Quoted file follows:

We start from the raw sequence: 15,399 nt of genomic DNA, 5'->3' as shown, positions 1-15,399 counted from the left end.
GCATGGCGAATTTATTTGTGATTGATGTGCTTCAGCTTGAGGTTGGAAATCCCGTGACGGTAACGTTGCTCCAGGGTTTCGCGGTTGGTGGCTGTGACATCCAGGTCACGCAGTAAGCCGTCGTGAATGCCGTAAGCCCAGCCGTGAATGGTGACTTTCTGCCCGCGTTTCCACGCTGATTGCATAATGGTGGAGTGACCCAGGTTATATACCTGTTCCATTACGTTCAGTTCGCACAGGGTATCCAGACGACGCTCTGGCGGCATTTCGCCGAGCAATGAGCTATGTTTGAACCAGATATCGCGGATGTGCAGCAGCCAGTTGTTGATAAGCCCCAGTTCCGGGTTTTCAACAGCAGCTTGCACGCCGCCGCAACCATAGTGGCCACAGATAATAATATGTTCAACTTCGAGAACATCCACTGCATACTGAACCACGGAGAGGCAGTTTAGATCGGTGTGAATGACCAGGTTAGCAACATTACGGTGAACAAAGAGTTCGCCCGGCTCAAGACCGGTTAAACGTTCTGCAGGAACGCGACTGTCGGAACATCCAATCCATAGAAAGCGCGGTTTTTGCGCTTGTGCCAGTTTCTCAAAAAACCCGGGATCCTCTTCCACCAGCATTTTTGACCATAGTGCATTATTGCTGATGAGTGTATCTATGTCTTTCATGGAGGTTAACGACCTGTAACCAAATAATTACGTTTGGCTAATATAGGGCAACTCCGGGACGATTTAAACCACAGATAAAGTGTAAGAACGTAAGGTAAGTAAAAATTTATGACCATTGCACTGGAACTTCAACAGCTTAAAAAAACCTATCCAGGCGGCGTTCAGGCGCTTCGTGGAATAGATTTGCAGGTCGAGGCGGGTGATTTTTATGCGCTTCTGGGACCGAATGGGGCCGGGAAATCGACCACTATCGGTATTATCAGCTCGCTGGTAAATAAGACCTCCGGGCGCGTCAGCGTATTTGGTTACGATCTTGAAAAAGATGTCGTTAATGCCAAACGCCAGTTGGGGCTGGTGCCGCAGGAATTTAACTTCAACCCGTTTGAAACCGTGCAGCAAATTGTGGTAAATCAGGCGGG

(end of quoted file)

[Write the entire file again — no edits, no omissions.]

We start from the raw sequence: 15,399 nt of genomic DNA, 5'->3' as shown, positions 1-15,399 counted from the left end.
GCATGGCGAATTTATTTGTGATTGATGTGCTTCAGCTTGAGGTTGGAAATCCCGTGACGGTAACGTTGCTCCAGGGTTTCGCGGTTGGTGGCTGTGACATCCAGGTCACGCAGTAAGCCGTCGTGAATGCCGTAAGCCCAGCCGTGAATGGTGACTTTCTGCCCGCGTTTCCACGCTGATTGCATAATGGTGGAGTGACCCAGGTTATATACCTGTTCCATTACGTTCAGTTCGCACAGGGTATCCAGACGACGCTCTGGCGGCATTTCGCCGAGCAATGAGCTATGTTTGAACCAGATATCGCGGATGTGCAGCAGCCAGTTGTTGATAAGCCCCAGTTCCGGGTTTTCAACAGCAGCTTGCACGCCGCCGCAACCATAGTGGCCACAGATAATAATATGTTCAACTTCGAGAACATCCACTGCATACTGAACCACGGAGAGGCAGTTTAGATCGGTGTGAATGACCAGGTTAGCAACATTACGGTGAACAAAGAGTTCGCCCGGCTCAAGACCGGTTAAACGTTCTGCAGGAACGCGACTGTCGGAACATCCAATCCATAGAAAGCGCGGTTTTTGCGCTTGTGCCAGTTTCTCAAAAAACCCGGGATCCTCTTCCACCAGCATTTTTGACCATAGTGCATTATTGCTGATGAGTGTATCTATGTCTTTCATGGAGGTTAACGACCTGTAACCAAATAATTACGTTTGGCTAATATAGGGCAACTCCGGGACGATTTAAACCACAGATAAAGTGTAAGAACGTAAGGTAAGTAAAAATTTATGACCATTGCACTGGAACTTCAACAGCTTAAAAAAACCTATCCAGGCGGCGTTCAGGCGCTTCGTGGAATAGATTTGCAGGTCGAGGCGGGTGATTTTTATGCGCTTCTGGGACCGAATGGGGCCGGGAAATCGACCACTATCGGTATTATCAGCTCGCTGGTAAATAAGACCTCCGGGCGCGTCAGCGTATTTGGTTACGATCTTGAAAAAGATGTCGTTAATGCCAAACGCCAGTTGGGGCTGGTGCCGCAGGAATTTAACTTCAACCCGTTTGAAACCGTGCAGCAAATTGTGGTAAATCAGGCGGG